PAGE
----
Mystery 'Booms' Continue into 2018

globe-2269653_640.jpg

Mysterious booming sounds emanating seemingly from nowhere have continued to be reported into 2018.  The series of strange sounds, which The Singular Fortean Society began covering in November of last year, have been reported across the United States in Alabama, California, Colorado, Georgia, Idaho, Michigan, New Jersey, South Carolina, Tennessee, and Texas; as well as in the countries of Russia, Denmark, England, and Australia.

So far in 2018, mystery booms have been reported in January in Texas, Georgia, and South Carolina; and in February, similar events came out of Oklahoma and Colorado.

North Oak Cliff, a borough of Dallas, Texas, experienced such a boom on January 10th.  The loud, explosive noise occurred at around 8:34 p.m., and some residents reported experiencing a flash of light prior to the sound.  Ron Dilulio, an astronomer at the University of North Texas, explained the incident by saying a grapefruit-sized meteor or bit of space debris had exploded when entering the atmosphere.

“As it’s coming in, it explodes. But as it’s exploding it’s also passing the speed of sound. So that’s what we get as it comes in,” Dilulio said.

Fannin and Gilmer counties in Georgia have experienced similar events.  Residents reported a series of explosive sounds beginning on December 29th of 2017 and continuing into 2018.  Local explanations for these sounds range from tannerite, a type of explosive, being used for target practice to sonic booms from military training exercises to earthquakes; but so far there is no hard evidence to prove any of those theories.

On January 8th, multiple reports of a loud boom were made to the Aiken Standard in Aiken County, South Carolina.  The Aiken County Sheriff's Office said they hadn't received any reports themselves, and a state geologist with the South Carolina Geological Survey stated that they had not received any notification of any earthquake activity at that time.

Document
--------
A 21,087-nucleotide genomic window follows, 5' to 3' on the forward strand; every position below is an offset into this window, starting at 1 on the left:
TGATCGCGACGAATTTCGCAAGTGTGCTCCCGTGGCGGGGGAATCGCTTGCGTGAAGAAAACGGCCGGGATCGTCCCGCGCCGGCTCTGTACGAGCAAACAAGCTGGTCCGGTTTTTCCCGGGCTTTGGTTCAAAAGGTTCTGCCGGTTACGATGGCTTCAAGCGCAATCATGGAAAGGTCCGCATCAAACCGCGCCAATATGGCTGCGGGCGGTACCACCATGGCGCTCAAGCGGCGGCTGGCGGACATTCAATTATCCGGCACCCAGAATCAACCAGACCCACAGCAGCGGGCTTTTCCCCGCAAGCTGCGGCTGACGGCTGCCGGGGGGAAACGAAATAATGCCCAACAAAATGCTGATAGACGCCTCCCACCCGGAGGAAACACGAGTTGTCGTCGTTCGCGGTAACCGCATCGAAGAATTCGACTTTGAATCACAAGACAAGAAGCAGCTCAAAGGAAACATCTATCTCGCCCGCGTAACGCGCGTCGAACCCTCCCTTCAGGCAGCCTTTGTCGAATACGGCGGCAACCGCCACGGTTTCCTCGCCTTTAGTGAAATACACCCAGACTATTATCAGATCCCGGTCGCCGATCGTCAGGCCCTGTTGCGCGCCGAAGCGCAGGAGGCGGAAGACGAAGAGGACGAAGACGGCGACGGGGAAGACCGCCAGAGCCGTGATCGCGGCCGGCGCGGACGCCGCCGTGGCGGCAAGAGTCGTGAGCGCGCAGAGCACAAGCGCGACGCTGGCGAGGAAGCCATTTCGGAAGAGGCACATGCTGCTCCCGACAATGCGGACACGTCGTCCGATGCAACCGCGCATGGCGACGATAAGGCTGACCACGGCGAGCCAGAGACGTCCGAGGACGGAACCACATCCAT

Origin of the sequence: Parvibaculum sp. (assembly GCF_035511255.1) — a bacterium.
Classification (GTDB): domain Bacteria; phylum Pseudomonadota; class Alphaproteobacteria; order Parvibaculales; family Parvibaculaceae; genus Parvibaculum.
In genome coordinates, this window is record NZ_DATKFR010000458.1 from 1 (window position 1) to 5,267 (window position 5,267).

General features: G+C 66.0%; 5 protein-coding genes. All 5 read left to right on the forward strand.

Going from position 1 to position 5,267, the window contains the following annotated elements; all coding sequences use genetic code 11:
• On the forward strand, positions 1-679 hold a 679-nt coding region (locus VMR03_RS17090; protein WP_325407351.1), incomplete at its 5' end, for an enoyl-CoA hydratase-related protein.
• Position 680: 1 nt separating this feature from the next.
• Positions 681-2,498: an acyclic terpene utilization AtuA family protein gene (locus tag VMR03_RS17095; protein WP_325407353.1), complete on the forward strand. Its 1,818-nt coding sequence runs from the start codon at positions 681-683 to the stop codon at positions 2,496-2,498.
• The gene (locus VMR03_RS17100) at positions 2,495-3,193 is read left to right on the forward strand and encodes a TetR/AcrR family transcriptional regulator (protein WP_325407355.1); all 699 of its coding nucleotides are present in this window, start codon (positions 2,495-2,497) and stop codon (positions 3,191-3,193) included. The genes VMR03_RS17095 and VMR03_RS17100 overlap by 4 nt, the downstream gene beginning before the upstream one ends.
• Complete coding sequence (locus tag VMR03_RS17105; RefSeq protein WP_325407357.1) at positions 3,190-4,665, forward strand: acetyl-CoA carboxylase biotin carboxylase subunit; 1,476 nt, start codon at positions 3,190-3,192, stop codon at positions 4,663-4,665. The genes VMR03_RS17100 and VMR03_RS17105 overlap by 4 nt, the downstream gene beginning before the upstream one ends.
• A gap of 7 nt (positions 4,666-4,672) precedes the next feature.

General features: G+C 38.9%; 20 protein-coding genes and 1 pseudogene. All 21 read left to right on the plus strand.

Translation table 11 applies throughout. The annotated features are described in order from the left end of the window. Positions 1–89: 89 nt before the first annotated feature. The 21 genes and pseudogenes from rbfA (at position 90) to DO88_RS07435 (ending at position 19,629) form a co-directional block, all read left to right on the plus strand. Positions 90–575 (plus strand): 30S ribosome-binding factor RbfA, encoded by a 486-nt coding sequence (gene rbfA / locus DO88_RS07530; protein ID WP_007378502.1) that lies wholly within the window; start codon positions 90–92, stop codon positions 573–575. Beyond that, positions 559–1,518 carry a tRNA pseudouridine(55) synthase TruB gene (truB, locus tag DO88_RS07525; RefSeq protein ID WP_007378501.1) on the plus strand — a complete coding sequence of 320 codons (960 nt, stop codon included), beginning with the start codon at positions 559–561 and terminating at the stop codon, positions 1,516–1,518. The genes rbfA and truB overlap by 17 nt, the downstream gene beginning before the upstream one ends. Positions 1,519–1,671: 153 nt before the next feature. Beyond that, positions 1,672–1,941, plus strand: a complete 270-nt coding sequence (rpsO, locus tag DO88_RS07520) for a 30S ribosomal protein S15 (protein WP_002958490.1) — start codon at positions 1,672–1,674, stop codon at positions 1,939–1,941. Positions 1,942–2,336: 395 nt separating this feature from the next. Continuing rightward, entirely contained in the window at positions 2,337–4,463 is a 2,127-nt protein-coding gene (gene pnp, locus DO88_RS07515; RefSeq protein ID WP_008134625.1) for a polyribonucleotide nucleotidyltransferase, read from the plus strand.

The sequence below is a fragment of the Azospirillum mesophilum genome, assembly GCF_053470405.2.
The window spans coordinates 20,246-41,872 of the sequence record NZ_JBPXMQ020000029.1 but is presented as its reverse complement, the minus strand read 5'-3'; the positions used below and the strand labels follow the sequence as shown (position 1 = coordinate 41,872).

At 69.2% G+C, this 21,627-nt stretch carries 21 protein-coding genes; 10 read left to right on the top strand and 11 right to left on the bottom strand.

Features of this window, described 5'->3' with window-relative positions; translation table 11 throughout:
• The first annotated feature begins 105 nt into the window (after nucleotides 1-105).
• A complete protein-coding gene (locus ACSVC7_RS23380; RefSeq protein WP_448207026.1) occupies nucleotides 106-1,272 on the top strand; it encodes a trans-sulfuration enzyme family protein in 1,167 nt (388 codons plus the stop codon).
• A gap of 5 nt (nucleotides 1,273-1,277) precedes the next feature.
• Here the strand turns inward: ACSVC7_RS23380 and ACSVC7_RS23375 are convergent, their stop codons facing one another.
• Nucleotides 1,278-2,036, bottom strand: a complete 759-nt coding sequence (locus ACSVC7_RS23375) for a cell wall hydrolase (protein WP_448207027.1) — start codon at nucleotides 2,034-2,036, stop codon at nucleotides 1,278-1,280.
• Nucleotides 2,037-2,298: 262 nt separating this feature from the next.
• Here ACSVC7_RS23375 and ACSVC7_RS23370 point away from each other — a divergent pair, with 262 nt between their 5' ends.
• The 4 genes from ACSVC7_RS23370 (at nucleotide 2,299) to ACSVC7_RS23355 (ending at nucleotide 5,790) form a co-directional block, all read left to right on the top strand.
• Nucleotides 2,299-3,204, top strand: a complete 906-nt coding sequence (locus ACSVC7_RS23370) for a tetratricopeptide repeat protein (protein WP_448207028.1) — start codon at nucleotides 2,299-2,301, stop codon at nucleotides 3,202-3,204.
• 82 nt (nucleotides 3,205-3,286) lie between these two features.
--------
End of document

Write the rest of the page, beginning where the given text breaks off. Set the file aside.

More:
Residents of Midwest City in Oklahoma reported a large boom accompanied by a shock wave on the evening of February 5th.  One witness compared the event to an "M80 going off or dynamite," while another thought that they'd "had an earthquake."  Local meteorologist John Slater of News Channel 4 explained the event as being caused by the rapid expansion of water as it freezes underground--with the resulting underground explosions mimicking earthquakes.

“It turns out, this is a really neat deal. It has to do with water underground,” Slater said. “With these cold fronts coming through, the water just freezes rapidly. And as it turns out, when it freezes, it expands.”

Most recently, the Wheat Ridge Police Department posted to their Facebook page on February 8th that residents have reported a series of loud booms or explosions.  The odd events, which are described as a single loud boom, sometimes accompanied by a flash of light, occur most often on weekends between 9 p.m. and 7 a.m.  The explosive sound is so violent that it is said to shake homes and buildings, and set off car alarms.  Speculation surrounding a possible explanation includes malfunctioning electrical transformers, fireworks, or residents firing handguns.

In each case the phenomena are remarkably similar, although the speculative explanations vary widely, leading some to wonder if perhaps there is a psychosocial aspect to the events; or if there is some heretofore undiscovered phenomenon that could be responsible.

So far, no comprehensive explanation has been provided for the phenomenon.

 

 

 

 

Tobias Wayland1 Comment